To be able to answer this question you should carry out a research on your competition so you can figure out what makes you different.
This is the most difficult part of your About, since sometimes it’s tough to find a relevant differentiating point.
But there’s always one. It’s a matter of not stopping searching until you find it.
Think about this, it doesn’t have to be something that others don’t do or don’t have. They might do it too but they don’t talk about it.
If they don’t talk about it, prospects don’t necessarily know about it and you can stand out by talking about that skill/factor/ingredient, etc.
Let’s look at an example to see it clearly.
Joe Sugarman is one of my references in copywriting. He explains what I just told you with the iconic example of the digital watch.
He needed to sell this watch but couldn’t find anything relevant that would make it different from all the other watches.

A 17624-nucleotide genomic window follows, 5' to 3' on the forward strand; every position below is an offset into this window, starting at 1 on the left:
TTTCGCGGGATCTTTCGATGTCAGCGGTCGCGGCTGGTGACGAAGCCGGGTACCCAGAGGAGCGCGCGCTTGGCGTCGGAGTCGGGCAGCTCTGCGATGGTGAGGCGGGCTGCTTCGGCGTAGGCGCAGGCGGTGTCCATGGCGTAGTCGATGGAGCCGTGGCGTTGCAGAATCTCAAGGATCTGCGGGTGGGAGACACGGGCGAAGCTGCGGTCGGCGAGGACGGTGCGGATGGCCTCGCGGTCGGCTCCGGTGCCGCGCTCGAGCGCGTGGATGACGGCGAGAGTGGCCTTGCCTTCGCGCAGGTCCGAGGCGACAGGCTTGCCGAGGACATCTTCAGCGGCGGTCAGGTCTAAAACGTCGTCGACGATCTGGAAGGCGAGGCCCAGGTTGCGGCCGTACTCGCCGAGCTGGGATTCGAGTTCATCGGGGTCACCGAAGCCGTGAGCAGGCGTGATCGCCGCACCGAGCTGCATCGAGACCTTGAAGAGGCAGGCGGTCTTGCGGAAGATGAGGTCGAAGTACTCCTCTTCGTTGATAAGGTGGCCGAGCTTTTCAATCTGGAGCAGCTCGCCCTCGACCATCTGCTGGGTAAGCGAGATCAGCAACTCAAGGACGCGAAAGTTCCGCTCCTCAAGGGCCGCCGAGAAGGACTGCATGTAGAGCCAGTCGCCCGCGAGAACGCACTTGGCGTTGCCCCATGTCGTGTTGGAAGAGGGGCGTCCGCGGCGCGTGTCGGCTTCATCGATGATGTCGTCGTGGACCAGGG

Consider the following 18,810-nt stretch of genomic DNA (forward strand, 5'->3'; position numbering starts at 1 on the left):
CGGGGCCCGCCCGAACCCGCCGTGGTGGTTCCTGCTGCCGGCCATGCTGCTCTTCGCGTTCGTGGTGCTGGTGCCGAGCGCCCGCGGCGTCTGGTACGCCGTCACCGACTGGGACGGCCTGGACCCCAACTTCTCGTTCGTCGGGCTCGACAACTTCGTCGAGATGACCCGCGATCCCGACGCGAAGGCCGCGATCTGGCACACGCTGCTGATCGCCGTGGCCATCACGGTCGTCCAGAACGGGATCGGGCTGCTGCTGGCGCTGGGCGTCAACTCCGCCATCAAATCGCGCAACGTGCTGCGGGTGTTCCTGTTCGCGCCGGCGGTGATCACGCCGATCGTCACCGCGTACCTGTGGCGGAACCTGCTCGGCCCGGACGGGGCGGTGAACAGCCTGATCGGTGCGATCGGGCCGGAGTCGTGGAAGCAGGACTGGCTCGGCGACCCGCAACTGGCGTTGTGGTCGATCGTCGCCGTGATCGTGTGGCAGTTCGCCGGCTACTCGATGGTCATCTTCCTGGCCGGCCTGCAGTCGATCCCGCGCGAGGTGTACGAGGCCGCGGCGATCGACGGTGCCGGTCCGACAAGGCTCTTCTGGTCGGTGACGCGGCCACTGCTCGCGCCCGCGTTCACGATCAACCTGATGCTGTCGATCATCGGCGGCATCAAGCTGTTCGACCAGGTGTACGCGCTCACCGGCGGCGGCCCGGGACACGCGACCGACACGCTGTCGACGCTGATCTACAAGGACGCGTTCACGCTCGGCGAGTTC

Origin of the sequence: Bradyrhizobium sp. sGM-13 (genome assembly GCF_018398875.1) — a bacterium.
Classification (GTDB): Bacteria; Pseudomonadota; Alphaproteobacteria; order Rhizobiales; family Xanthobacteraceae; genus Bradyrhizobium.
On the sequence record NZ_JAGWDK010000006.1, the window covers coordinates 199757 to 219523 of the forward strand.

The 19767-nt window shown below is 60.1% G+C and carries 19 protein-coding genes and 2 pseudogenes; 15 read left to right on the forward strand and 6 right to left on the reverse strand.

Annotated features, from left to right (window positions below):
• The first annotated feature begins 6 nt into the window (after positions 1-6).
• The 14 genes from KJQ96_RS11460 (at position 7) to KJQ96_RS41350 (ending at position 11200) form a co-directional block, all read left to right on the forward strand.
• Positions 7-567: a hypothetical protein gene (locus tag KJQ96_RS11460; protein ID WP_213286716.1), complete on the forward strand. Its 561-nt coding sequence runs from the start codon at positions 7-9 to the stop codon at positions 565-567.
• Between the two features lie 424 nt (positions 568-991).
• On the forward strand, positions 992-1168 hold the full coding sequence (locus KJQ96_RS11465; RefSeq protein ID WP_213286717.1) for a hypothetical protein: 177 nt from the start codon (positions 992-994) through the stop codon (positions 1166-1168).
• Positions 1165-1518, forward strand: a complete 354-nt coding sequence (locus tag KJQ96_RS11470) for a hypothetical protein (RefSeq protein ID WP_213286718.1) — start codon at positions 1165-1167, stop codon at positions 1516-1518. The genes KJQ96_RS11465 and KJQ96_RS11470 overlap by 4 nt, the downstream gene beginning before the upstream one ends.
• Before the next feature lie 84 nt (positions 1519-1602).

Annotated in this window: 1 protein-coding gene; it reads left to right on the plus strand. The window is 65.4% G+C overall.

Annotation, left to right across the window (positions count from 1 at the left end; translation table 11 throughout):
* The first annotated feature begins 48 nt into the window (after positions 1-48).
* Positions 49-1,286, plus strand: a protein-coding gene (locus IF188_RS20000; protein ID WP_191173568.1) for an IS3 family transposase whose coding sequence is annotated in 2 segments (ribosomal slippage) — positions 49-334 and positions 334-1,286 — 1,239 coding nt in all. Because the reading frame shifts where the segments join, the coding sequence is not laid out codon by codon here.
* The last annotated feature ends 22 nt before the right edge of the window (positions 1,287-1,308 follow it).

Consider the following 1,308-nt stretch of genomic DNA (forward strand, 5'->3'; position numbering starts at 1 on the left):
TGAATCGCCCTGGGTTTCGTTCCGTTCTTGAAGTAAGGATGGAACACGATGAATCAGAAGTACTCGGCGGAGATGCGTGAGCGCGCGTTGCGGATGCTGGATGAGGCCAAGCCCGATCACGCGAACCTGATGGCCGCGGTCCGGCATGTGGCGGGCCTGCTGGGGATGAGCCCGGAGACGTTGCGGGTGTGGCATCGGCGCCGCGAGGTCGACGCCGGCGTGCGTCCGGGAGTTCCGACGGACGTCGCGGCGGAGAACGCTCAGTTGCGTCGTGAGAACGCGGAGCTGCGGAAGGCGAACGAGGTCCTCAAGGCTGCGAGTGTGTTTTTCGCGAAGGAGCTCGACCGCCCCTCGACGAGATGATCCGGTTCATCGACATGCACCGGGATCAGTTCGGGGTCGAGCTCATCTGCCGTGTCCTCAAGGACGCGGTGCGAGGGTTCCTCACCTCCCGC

Besides, the watch was a bit more expensive than the average and the brand was not well known.
Sugarman spent days studying the product and talking to the manufacturers.
He asked thousands of questions and wrote down the answers.
Still, he had trouble finding something relevant and interesting to differentiate that watch from the rest.
Finally, one day he spoke with one of the people at the factory and he explained that in at a certain point of the manufacturing process they used the laser to assemble some parts.
Sugarman saw in that small detail the Great Idea he was missing. This small detail of the manufacturing process would be the USP.
Bear in mind that this was back in the 1980s when lasers were still something that sounded like a science fiction movie.
Sugarman was sure this small detail would give the product an aura of modernity and high quality. And he wasn’t wrong.
The ad was a huge success and sold hundreds of thousands of watches thanks to this small detail that made all the difference.